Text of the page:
Occupational Health Tests – Denver, CO

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In Denver, CO, some employers may require their staff to get certain occupational health tests to ensure that they can safely perform their jobs. Workplace testing often includes employment physicals, antibody tests, biometrics, diagnostic blood tests, respiratory health tests, tuberculosis (TB) tests, vaccines, or vision and hearing tests.

Health Street provides occupational health testing for many industries during the application phase, when employees return to work after an extended absence, after workplace incidents occur, and as part of a routine screening process. Identify dangers that could affect the wellbeing of staff or customers, and reduce the risk of illness or disease by scheduling an occupational health test at one of our professional clinics.

Registering for occupational health testing in Denver, CO is easy. Simply enter your ZIP code, choose a clinic, and register online. Occupational health tests can also be scheduled via phone by calling (720) 943-5256.

Occupational Health Testing in Denver, CO

Antibody Testing

(starting at $149)

Check if a person has antibodies to specific diseases, such as:

  • Varicella (Chickenpox)
  • MMR (measles, mumps, rubella)
  • hepatitis A, B, and C

Biometric Testing

(starting at $75)

Collect key measurements of a person’s physical health, such as:

  • Blood pressure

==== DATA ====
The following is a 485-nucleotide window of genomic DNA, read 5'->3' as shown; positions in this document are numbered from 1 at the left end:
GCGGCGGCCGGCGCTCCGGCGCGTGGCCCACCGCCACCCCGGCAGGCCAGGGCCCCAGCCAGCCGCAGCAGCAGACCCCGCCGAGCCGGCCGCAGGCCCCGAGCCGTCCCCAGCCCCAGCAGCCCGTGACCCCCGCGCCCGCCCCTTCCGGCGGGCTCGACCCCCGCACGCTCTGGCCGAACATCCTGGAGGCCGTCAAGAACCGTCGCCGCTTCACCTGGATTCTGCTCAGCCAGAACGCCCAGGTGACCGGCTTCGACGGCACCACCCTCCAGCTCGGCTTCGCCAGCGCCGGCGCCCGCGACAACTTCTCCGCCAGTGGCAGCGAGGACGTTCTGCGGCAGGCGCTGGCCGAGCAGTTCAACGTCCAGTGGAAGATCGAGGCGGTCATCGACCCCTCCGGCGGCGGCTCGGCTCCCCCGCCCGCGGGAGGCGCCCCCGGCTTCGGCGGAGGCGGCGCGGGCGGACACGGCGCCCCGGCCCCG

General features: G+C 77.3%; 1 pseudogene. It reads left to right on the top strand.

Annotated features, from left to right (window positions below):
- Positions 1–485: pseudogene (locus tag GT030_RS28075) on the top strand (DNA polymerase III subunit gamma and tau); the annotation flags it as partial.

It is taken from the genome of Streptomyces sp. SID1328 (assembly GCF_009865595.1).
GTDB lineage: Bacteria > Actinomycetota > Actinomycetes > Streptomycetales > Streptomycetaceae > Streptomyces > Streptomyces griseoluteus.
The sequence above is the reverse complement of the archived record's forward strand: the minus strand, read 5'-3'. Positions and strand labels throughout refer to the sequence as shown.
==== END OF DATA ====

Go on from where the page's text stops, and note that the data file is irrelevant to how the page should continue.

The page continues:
• BMI
  • Weight
  • Lipid and blood glucose

Diagnostic Blood

(starting at $78)

Measure a person’s blood for important health indicators like:

  • Kidney and liver function
  • Electrolytes
  • Sugar level

Employment Physicals

(starting at $125)

Physicals in Denver can include:

  • DOT physicals
  • Non-DOT physicals
  • Kraus Weber lower back exams
  • Lift tests

Respiratory Health

(starting at $80)

Assess respiratory health by registering for:

  • Pulmonary function tests
  • EKGs
  • X-rays
  • Respirator fit tests

Tuberculosis (TB)

(starting at $125)

Tuberculosis testing options in Denver include:

  • Oxford T-Spot tests
  • PPD skin tests
  • Chest x-rays


(starting at $229)

Reduce the spread of disease with vaccines, such as:

  • Varicella (Chickenpox)
  • MMR (measles, mumps, rubella)
  • Tetanus
  • Hepatitis A and B

Vision & Hearing

(starting at $75)

Choose an audiometric test, or any of four vision tests:

  • Ishihara
  • Jaeger
  • Snellen
  • Titmus

Denver Occupational Health Laws, Acts, and Legislation

With Colorado being a Federal-OSHA state, employers are required to follow bloodborne pathogen exposure protocol, especially for workplaces at risk of infection, such as healthcare facilities. According to OSHA standard 1910.1030, an employer is required to follow various precautionary measures, such as contaminant removal and personal hygiene protocol, to reduce the risk of bloodborne pathogens in the workplace. Furthermore, this OSHA law requires employers to provide all employees with hepatitis B vaccinations and post-exposure antibody testing at no charge in the event of possible exposure.
Under Denver occupational health regulations, certain industries are also required to follow tuberculosis (TB) testing requirements. For those located in long-term healthcare facilities, Colorado law requires both patients and employees to undergo TB testing. As a condition for employment, those seeking work in a long-term healthcare facility will be asked to undergo TB testing prior to coming in contact with patients. The employer will then be required to maintain documentation of this testing for all employees per state law.